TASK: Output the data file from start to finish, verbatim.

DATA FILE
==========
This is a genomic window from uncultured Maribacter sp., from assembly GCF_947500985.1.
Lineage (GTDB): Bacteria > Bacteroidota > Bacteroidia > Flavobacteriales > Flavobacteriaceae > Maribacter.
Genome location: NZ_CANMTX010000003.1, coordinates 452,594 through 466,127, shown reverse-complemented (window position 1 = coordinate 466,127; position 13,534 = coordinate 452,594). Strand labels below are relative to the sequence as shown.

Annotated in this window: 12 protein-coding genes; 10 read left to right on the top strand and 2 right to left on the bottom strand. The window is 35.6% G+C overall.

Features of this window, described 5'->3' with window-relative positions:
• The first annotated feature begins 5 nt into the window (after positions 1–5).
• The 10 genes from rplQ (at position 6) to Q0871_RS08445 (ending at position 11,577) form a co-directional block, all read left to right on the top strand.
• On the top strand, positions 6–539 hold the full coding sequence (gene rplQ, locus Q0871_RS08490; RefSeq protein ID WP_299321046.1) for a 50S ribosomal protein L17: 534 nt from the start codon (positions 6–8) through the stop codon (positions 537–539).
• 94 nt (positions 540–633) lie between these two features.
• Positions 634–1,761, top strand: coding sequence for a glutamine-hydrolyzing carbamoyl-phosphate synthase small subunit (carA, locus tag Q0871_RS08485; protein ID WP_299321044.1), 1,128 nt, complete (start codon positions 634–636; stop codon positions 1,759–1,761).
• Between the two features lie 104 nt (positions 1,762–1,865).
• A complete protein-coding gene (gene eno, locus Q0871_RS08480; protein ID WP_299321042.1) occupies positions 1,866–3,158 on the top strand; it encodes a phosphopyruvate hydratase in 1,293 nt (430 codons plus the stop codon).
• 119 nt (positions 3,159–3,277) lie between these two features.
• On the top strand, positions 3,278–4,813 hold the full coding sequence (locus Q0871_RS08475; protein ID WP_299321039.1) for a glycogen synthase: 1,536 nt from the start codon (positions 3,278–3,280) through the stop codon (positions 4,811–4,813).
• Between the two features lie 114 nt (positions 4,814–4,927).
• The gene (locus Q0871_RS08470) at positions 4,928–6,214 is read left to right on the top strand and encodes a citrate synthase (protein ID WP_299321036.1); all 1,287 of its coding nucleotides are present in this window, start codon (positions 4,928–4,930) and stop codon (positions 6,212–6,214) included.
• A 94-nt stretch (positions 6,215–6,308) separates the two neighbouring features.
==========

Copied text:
This is a genomic window from uncultured Maribacter sp., from assembly GCF_947500985.1.
Lineage (GTDB): Bacteria > Bacteroidota > Bacteroidia > Flavobacteriales > Flavobacteriaceae > Maribacter.
Genome location: NZ_CANMTX010000003.1, coordinates 452,594 through 466,127, shown reverse-complemented (window position 1 = coordinate 466,127; position 13,534 = coordinate 452,594). Strand labels below are relative to the sequence as shown.

Annotated in this window: 12 protein-coding genes; 10 read left to right on the top strand and 2 right to left on the bottom strand. The window is 35.6% G+C overall.

Features of this window, described 5'->3' with window-relative positions:
• The first annotated feature begins 5 nt into the window (after positions 1–5).
• The 10 genes from rplQ (at position 6) to Q0871_RS08445 (ending at position 11,577) form a co-directional block, all read left to right on the top strand.
• On the top strand, positions 6–539 hold the full coding sequence (gene rplQ, locus Q0871_RS08490; RefSeq protein ID WP_299321046.1) for a 50S ribosomal protein L17: 534 nt from the start codon (positions 6–8) through the stop codon (positions 537–539).
• 94 nt (positions 540–633) lie between these two features.
• Positions 634–1,761, top strand: coding sequence for a glutamine-hydrolyzing carbamoyl-phosphate synthase small subunit (carA, locus tag Q0871_RS08485; protein ID WP_299321044.1), 1,128 nt, complete (start codon positions 634–636; stop codon positions 1,759–1,761).
• Between the two features lie 104 nt (positions 1,762–1,865).
• A complete protein-coding gene (gene eno, locus Q0871_RS08480; protein ID WP_299321042.1) occupies positions 1,866–3,158 on the top strand; it encodes a phosphopyruvate hydratase in 1,293 nt (430 codons plus the stop codon).
• 119 nt (positions 3,159–3,277) lie between these two features.
• On the top strand, positions 3,278–4,813 hold the full coding sequence (locus Q0871_RS08475; protein ID WP_299321039.1) for a glycogen synthase: 1,536 nt from the start codon (positions 3,278–3,280) through the stop codon (positions 4,811–4,813).
• Between the two features lie 114 nt (positions 4,814–4,927).
• The gene (locus Q0871_RS08470) at positions 4,928–6,214 is read left to right on the top strand and encodes a citrate synthase (protein ID WP_299321036.1); all 1,287 of its coding nucleotides are present in this window, start codon (positions 4,928–4,930) and stop codon (positions 6,212–6,214) included.
• A 94-nt stretch (positions 6,215–6,308) separates the two neighbouring features.